NEW ROCKFORD - Eric and Marina Arroyo's immigration nightmare lasted five years, and when it finally ended on Jan. 8, a community celebrated their victory.
In her New Rockford home last week, tears ran down her face as Marina Arroyo clasped a packet of letters that community members had written to the immigration court, describing their determination to fight for this family.
"We couldn't have done this without their help," Arroyo said. "I know it is an answer to many prayers that we could stay here."
Jill Schramm/MDN • Eric and Marina Arroyo pose with their sons, from left, Gaius, Resh and Javan, at the New Rockford Public School Jan. 24.
Jill Schramm/MDN • Marina and Eric Arroyo, in their house in New Rockford Jan. 24, look to be home to stay now that immigration officials have agreed that they should not be deported.
The paperwork troubles surrounding the family's legal immigration began in 2004 and escalated when the Border Patrol detained them following a traffic stop in November 2007. The Arroyos and their three sons had faced deportation to their native Philippines. Only through a legal avenue known as "prosecutorial discretion" are the Arroyos now free to live and work in this country indefinitely.
Throughout the more than five years of hearings, the Arroyos were never without a courtroom full of friends who traveled to Bloomington, Minn., to be with them. The support didn't go unnoticed by the judge and attorneys.
"I believe that they really saw that the community is behind this family," said Kent Braunberger, funeral home director in New Rockford, which has a population just under 1,400. "They are just really good people. They are part of our community."
Experience exposes need for reform
New Rockford residents who followed the Arroyo family's immigration case say they are troubled by the nation's immigration system.
"You get inside the system and you see how broken it is," said Kent Braunberger of New Rockford. "This whole situation for them makes me such a believer in the fact that this country needs immigration reform."
A bipartisan group of U.S. senators plans to fix the system by creating a pathway to citizenship for illegal immigrants, making legal immigration more efficient and getting tougher with employers who hire illegal immigrants. They continue to work on specifics, as do members of the House of Representatives who are working on similar legislation.
President Obama on Tuesday announced his plan for immigration reform that calls for strengthening border security, cracking down on employers hiring undocumented workers and giving 11 million undocumented immigrants a legal way to earn citizenship by passing background checks, paying taxes and a penalty, going to the back of the line and learning English. Children of illegal immigrants could expedite their citizenship quest through attending college or serving in the military at least two years.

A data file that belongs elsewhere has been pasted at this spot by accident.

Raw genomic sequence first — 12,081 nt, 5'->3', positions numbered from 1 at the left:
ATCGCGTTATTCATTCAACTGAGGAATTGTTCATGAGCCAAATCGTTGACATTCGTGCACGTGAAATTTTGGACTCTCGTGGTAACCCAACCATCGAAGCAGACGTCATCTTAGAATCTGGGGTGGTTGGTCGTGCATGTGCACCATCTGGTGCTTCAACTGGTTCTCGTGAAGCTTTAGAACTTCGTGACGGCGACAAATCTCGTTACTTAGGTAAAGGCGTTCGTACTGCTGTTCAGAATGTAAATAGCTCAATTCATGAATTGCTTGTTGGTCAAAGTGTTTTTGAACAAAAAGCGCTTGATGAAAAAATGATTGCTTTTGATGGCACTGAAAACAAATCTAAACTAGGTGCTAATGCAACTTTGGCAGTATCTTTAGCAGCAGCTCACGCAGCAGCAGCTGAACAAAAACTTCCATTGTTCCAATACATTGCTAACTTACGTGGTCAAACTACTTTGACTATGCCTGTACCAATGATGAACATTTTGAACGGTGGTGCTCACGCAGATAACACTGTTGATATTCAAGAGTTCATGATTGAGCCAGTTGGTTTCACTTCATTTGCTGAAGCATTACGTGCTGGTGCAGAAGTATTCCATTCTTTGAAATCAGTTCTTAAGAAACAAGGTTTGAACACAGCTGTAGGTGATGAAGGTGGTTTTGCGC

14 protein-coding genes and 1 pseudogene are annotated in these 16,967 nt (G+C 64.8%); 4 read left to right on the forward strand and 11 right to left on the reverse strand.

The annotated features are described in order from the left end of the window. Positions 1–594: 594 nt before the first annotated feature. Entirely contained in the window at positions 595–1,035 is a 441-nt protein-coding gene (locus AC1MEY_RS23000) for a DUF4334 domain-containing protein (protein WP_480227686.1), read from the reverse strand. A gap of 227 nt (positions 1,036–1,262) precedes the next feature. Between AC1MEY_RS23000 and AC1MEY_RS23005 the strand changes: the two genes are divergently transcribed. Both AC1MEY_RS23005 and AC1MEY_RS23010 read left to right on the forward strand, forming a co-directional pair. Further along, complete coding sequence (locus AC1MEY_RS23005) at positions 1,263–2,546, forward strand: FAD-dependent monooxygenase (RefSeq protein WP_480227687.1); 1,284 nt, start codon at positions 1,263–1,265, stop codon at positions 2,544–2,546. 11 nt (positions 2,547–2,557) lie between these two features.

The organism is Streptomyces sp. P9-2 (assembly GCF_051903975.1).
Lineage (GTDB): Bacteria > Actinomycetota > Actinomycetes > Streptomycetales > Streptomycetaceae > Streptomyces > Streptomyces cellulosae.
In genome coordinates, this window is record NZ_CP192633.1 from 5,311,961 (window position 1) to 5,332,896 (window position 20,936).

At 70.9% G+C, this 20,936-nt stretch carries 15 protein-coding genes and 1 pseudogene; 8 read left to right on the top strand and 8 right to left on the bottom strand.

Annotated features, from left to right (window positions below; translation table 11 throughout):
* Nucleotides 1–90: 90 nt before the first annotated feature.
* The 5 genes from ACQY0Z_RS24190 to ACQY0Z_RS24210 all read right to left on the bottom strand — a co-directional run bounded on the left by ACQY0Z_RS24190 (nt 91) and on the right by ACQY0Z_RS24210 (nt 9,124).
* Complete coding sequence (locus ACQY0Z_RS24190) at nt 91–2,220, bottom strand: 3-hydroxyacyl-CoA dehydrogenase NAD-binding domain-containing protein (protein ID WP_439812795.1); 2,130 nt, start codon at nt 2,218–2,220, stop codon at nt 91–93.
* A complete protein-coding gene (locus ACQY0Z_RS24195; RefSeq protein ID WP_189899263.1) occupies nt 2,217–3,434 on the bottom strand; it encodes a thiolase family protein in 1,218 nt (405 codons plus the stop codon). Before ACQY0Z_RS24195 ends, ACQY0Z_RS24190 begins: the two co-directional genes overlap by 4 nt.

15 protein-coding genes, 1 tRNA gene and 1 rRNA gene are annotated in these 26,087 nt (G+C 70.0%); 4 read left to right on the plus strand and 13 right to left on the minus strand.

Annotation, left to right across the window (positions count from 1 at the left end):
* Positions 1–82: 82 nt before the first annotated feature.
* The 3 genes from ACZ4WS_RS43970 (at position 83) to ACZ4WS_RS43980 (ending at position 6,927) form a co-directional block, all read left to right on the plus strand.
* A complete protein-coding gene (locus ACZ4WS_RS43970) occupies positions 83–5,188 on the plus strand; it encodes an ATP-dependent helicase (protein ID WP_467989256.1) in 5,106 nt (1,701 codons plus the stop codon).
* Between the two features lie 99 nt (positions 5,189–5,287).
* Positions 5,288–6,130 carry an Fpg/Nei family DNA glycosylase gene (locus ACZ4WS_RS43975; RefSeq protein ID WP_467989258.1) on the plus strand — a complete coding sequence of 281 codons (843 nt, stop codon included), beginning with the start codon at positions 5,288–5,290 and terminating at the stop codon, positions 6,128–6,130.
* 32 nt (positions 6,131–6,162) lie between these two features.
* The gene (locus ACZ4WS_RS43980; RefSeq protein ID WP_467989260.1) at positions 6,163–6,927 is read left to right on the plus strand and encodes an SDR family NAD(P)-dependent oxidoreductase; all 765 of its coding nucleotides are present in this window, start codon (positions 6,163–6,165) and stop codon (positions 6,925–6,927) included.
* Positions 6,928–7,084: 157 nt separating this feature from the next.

The court decision giving the Arroyos legal status to remain in this country was bittersweet for them in that they were not given the future opportunity to apply for citizenship.
Friends of Eric and Marina Arroyo say the country's fixation on illegal immigration across the U.S.-Mexico border overlooks broader problems in the immigration system problems such as paperwork that confuses immigrants and employers, inefficiencies that drag cases out for years and court decisions that lack enforcement. They want the system to distinguish between a legal immigrant who tries to follow the rules but makes an error and a person who intentionally migrates illegally.
Obama has called for improving court efficiency through investing in more immigration judges and staff, more training for court personnel and better access to legal information for immigrants.
In releasing his reforms, the president said, "Our immigration system should reward anyone who is willing to work hard and play by the rules. For the sake of our economy and our security, legal immigration should be simple and efficient."
That's the wish of New Rockford in a nutshell.
At one point, the prosecutor questioned how the Arroyos could maintain themselves in this country for years after the government denied the continuation of their work permits. He asked for documentation of their support, which led to the letters from school officials, the mayor and multiple community members.